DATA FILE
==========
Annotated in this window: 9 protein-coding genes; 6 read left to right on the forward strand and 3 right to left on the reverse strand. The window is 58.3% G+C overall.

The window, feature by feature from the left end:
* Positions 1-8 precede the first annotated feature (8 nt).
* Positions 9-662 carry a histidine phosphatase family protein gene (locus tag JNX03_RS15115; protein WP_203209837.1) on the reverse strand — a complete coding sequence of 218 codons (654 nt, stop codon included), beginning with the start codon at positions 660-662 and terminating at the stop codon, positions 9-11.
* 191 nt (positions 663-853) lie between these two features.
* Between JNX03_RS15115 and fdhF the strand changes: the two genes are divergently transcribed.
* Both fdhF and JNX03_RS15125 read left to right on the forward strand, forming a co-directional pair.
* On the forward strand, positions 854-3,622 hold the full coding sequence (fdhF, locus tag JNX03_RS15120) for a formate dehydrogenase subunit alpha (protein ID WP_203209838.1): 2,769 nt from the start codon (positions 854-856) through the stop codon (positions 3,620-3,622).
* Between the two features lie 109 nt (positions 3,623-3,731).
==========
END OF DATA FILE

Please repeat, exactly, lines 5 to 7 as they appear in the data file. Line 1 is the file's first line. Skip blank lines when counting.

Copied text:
* 191 nt (positions 663-853) lie between these two features.
* Between JNX03_RS15115 and fdhF the strand changes: the two genes are divergently transcribed.
* Both fdhF and JNX03_RS15125 read left to right on the forward strand, forming a co-directional pair.